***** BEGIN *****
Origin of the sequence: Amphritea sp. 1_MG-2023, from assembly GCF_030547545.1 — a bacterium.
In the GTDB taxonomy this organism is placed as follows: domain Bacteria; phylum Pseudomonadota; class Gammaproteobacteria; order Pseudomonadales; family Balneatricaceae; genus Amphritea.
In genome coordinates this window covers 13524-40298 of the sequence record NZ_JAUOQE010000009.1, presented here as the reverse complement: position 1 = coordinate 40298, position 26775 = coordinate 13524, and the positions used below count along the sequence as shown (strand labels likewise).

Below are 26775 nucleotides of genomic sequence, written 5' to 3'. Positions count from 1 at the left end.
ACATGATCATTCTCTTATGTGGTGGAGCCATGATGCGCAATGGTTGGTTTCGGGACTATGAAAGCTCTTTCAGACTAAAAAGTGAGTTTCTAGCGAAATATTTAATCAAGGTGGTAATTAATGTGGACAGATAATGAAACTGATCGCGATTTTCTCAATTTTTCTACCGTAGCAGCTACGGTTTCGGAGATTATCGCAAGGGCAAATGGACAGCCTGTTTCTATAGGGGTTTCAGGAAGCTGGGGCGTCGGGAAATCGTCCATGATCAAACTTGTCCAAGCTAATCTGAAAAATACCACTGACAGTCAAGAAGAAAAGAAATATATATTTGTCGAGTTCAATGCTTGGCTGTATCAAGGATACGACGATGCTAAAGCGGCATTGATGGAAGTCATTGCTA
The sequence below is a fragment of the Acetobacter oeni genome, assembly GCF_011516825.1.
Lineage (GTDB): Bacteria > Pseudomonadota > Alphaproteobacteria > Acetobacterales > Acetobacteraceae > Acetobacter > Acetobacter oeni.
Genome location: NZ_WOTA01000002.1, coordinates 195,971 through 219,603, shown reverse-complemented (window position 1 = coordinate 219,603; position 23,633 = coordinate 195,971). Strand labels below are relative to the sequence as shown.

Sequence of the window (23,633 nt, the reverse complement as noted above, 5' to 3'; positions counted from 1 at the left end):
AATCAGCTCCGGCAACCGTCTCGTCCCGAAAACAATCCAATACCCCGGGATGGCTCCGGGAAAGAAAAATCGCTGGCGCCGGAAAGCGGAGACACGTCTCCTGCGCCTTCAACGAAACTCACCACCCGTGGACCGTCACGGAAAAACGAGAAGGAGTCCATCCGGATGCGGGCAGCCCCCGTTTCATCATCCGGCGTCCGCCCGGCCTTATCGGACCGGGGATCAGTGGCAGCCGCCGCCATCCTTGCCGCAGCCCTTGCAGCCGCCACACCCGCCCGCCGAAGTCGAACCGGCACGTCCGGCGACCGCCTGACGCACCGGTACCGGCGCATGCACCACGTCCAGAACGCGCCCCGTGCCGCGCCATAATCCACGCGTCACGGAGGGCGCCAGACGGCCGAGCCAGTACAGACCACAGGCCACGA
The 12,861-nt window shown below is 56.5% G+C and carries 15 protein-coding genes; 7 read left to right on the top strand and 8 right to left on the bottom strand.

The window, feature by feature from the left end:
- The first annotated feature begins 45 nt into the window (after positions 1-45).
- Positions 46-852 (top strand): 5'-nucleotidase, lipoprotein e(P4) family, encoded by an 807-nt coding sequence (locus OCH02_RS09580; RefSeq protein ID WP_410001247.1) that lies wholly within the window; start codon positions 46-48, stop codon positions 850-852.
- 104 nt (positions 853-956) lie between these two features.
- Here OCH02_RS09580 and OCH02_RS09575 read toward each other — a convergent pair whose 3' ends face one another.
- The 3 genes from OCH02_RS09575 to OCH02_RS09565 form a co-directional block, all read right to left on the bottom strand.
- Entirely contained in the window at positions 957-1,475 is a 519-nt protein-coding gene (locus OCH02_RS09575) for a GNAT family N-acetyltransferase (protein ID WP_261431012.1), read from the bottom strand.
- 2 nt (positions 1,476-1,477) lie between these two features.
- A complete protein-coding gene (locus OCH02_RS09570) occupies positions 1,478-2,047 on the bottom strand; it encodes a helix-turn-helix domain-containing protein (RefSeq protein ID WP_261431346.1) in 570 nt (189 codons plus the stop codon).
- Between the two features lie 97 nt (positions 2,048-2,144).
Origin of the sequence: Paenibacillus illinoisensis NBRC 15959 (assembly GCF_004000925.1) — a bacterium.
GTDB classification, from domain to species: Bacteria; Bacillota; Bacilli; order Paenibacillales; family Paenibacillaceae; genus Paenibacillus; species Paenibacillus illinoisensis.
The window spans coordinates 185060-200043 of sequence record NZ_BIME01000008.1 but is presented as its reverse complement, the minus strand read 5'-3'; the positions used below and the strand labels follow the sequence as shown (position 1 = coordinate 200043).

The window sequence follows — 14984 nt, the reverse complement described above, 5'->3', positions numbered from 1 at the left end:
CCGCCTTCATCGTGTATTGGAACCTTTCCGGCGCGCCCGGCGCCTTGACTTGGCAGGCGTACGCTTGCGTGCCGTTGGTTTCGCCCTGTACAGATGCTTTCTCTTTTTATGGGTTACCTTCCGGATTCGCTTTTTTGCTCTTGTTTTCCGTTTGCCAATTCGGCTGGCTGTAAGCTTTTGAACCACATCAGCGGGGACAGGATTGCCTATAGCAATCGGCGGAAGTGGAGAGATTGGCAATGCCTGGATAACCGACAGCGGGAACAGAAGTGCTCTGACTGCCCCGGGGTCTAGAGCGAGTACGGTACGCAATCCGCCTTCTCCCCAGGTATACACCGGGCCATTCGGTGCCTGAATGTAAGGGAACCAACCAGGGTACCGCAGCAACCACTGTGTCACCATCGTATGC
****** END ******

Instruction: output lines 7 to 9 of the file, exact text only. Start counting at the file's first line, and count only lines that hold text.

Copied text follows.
Lineage (GTDB): Bacteria > Pseudomonadota > Alphaproteobacteria > Acetobacterales > Acetobacteraceae > Acetobacter > Acetobacter oeni.
Genome location: NZ_WOTA01000002.1, coordinates 195,971 through 219,603, shown reverse-complemented (window position 1 = coordinate 219,603; position 23,633 = coordinate 195,971). Strand labels below are relative to the sequence as shown.

Sequence of the window (23,633 nt, the reverse complement as noted above, 5' to 3'; positions counted from 1 at the left end):